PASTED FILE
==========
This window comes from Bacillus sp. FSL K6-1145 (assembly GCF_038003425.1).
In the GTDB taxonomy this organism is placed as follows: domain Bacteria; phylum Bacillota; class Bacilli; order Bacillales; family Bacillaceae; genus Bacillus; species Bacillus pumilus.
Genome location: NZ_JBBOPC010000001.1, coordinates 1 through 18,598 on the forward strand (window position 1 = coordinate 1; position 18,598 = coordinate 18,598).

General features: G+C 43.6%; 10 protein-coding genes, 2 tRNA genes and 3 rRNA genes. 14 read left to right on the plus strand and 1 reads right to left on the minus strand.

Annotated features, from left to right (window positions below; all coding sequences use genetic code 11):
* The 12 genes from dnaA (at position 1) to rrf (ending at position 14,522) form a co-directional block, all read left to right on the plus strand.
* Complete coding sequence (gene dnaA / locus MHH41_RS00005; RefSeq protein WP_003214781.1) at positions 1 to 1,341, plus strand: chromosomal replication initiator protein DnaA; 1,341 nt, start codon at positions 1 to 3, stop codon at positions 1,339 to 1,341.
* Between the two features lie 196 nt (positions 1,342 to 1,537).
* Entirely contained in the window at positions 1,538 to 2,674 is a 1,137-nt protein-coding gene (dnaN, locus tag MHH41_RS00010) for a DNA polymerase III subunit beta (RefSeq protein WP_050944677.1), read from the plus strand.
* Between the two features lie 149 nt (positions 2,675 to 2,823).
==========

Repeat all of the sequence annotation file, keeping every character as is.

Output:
This window comes from Bacillus sp. FSL K6-1145 (assembly GCF_038003425.1).
In the GTDB taxonomy this organism is placed as follows: domain Bacteria; phylum Bacillota; class Bacilli; order Bacillales; family Bacillaceae; genus Bacillus; species Bacillus pumilus.
Genome location: NZ_JBBOPC010000001.1, coordinates 1 through 18,598 on the forward strand (window position 1 = coordinate 1; position 18,598 = coordinate 18,598).

General features: G+C 43.6%; 10 protein-coding genes, 2 tRNA genes and 3 rRNA genes. 14 read left to right on the plus strand and 1 reads right to left on the minus strand.

Annotated features, from left to right (window positions below; all coding sequences use genetic code 11):
* The 12 genes from dnaA (at position 1) to rrf (ending at position 14,522) form a co-directional block, all read left to right on the plus strand.
* Complete coding sequence (gene dnaA / locus MHH41_RS00005; RefSeq protein WP_003214781.1) at positions 1 to 1,341, plus strand: chromosomal replication initiator protein DnaA; 1,341 nt, start codon at positions 1 to 3, stop codon at positions 1,339 to 1,341.
* Between the two features lie 196 nt (positions 1,342 to 1,537).
* Entirely contained in the window at positions 1,538 to 2,674 is a 1,137-nt protein-coding gene (dnaN, locus tag MHH41_RS00010) for a DNA polymerase III subunit beta (RefSeq protein WP_050944677.1), read from the plus strand.
* Between the two features lie 149 nt (positions 2,675 to 2,823).